9. KelvinS1965

    KelvinS1965 Squier-Meister

    Apr 6, 2014
    Wokingham England
    To be honest; I'd never knowingly heard an SRV track until a few months ago when a friend gave me a CD of his stuff. Actually he's not that bad is he? :D There are also many other well known/respected guitar players that I've never really listened to, but I'm slowly expanding my knowledge.

    I won't play like them, but it's not really my aim, though I'm sure I do get influenced by other players. I just want to play better than I do now and know that really I just need to practice more and read forums/internet guitar shops less...but where's the fun in that? :);)
  10. squierplayer

    squierplayer Squier-holic

    Feb 27, 2011
    Well, I guuess my point was that guys like Stevie just know where to go. He just had to learn the "licks" (very simplified). In my opinion music was born in him. There are more, how did Dickey just go to Mars with Duane and play harmony like they did? Yeah, I know they practised and I don't really like to compair musicians. But for the sake of this conversation we need to. Warren Haynes is one of my favorite guitar players in the world. But he learned Allman Brothers songs. Duane and Dick did it. I think Double Trouble Was another band like the ABB. Never been done before and won't be done again. Soon. These guys didn't have degrees from MIT or some place equivelent.They just did it.Many others too! Maybe we should turn this thread in that direction. Who is good and who is GREAT. What do ya think?
  11. duzie

    duzie Squier Talker

    Jul 8, 2017
    Nw New Jersey
    I’m thinking Uli is one of the most accomplished guitarists covering so many styles throughout his career!

    Last edited: Feb 12, 2019
    Kenneth Mountain likes this.
  12. RetiredNSquired

    RetiredNSquired Squier-Nut

    Jun 20, 2018
    Canton, Ga
    Some people are born with a special spark, a certain genetic combination, a magical connection to the ethereal plane....... whatever. They can produce whatever they produce (art, writing, music) at a level that just years of practice can never really explain. The best we ordinary mortals can do is enjoy and appreciate what has been given to us thru them. The beautiful thing about these gifts is, we all do posses them, albeit at maybe a different level. When you play, it is YOUR music coming out. Not something that can be measured and compared to maybe SRV, but music that's a part of you, delivered from your own soul. Just appreciate it for that, at whatever level. ( I know, I get a bit metaphysical about music, I guess a product of growing up in the 60"s?)
    Kenneth Mountain and duzie like this.
  13. Tconroy

    Tconroy Squier-Nut

    Sep 11, 2015
    kansas city mo
    He played 24-7 and didnt have a very good childhood so his music was all he had and wanted with a passion beyond most everyone. When I play my best it is on a weekend when all the #$@$ from the week is out of my head. Basket ball players need to get into the "zone" and start making shots without even thinking about it. Stevie was always in the zone and played from his heart and soul. He was the music, the guitar just transferred it out of him so we all could hear it.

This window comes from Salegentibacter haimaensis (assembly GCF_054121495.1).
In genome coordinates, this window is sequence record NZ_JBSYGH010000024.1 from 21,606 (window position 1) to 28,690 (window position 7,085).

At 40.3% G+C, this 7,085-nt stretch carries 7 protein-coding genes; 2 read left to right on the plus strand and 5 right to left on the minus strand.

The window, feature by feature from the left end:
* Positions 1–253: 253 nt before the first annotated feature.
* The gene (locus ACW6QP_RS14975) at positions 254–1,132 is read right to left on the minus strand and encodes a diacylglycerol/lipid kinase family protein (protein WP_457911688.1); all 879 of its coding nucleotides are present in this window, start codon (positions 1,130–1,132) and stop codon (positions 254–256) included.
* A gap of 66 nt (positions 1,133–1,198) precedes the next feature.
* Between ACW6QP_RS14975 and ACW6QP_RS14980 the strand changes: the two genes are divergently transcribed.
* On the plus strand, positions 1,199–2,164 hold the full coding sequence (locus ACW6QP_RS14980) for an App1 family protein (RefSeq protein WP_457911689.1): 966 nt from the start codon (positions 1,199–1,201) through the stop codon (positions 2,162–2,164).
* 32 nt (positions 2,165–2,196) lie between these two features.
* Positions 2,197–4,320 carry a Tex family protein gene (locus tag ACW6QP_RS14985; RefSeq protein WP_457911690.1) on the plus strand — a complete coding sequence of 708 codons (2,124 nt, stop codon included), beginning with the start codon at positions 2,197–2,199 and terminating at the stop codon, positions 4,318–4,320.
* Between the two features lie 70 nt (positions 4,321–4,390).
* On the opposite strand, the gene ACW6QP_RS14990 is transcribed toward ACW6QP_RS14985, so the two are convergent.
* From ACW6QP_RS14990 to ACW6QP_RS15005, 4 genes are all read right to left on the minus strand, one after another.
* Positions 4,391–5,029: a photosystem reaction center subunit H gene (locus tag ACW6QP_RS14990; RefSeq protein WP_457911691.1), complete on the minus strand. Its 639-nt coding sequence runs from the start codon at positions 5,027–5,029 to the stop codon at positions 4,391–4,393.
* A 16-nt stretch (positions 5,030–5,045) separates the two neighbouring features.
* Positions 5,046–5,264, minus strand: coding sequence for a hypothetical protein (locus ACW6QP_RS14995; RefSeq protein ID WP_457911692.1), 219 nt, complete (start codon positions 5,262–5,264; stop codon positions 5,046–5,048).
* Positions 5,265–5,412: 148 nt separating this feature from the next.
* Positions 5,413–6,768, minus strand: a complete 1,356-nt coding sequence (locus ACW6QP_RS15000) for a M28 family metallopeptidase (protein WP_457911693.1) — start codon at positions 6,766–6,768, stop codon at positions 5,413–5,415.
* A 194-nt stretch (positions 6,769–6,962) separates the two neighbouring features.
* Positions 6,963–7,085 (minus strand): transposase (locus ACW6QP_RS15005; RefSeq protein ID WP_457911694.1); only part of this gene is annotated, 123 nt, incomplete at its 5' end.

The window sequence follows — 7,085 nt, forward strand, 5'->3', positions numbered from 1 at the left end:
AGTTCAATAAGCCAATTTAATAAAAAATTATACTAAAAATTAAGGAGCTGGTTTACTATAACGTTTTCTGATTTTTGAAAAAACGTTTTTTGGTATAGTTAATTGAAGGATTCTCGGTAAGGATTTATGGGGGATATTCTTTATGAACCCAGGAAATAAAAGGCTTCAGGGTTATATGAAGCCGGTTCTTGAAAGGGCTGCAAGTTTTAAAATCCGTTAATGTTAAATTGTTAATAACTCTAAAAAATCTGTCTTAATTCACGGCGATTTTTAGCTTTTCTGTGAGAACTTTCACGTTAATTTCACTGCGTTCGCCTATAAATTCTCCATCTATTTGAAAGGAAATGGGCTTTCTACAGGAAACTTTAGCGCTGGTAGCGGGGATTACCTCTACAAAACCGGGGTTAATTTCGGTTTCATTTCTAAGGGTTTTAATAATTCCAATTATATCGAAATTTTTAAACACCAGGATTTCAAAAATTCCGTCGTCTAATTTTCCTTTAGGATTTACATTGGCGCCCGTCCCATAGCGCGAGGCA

Cobra and Matt Shevell like this.
  14. wildelectric

    wildelectric Squier-Nut

    Sep 23, 2016
    Western Illinois

    Find what you're good at, develop yourself in it, then use it for you own benefit and enjoyment and in the service of others, IMHO.
    Kenneth Mountain likes this.
  15. mikm

    mikm Dr. Squier

    Jun 4, 2012
    • Not a SRV fan but I know he was a great player and got nothing but respect for him. There are some more I can add to that list that I can say I would never have any of their stuff in my collection but they sure could play. Maybe Prince, Eddie Van Halen, Joe Satriani and there are more but one guy that just blows me away with ability and talent whenever I hear him play anything is John5! I just can't comprehend how somebody can have that much ability! It just boggles my mind!
  16. itsyourboyGru

    itsyourboyGru Squier Talker

    Jan 20, 2019
    Miami, Fl
    I have accepted the reality that "I dont know how to play guitar" and its OK.

    LOSTVENTURE Squier-Nut

    Wait a minute guys.
    Think about how often YOU are the best guitarist in the room.
    Like right now, quite likely. Grab your favorite instrument, sit down and enjoy your gift.
  18. 5ofeight

    5ofeight Squier-holic

    Nov 14, 2016
    Glasgow, Scotland
    My playing is rubbish because I am lazy and easily distracted ..
  19. Jay Jackson

    Jay Jackson Squier-Meister

    Sep 1, 2018
    sanluisobispo CA (3401
    well I shure aint no SRV,Hendrix or Clapton But I am Not often told to stop playing. I look at it this way if I can add something to the Mix even if its just two notes Then I contributed to the sound of the over all feel to the song,jam,passage.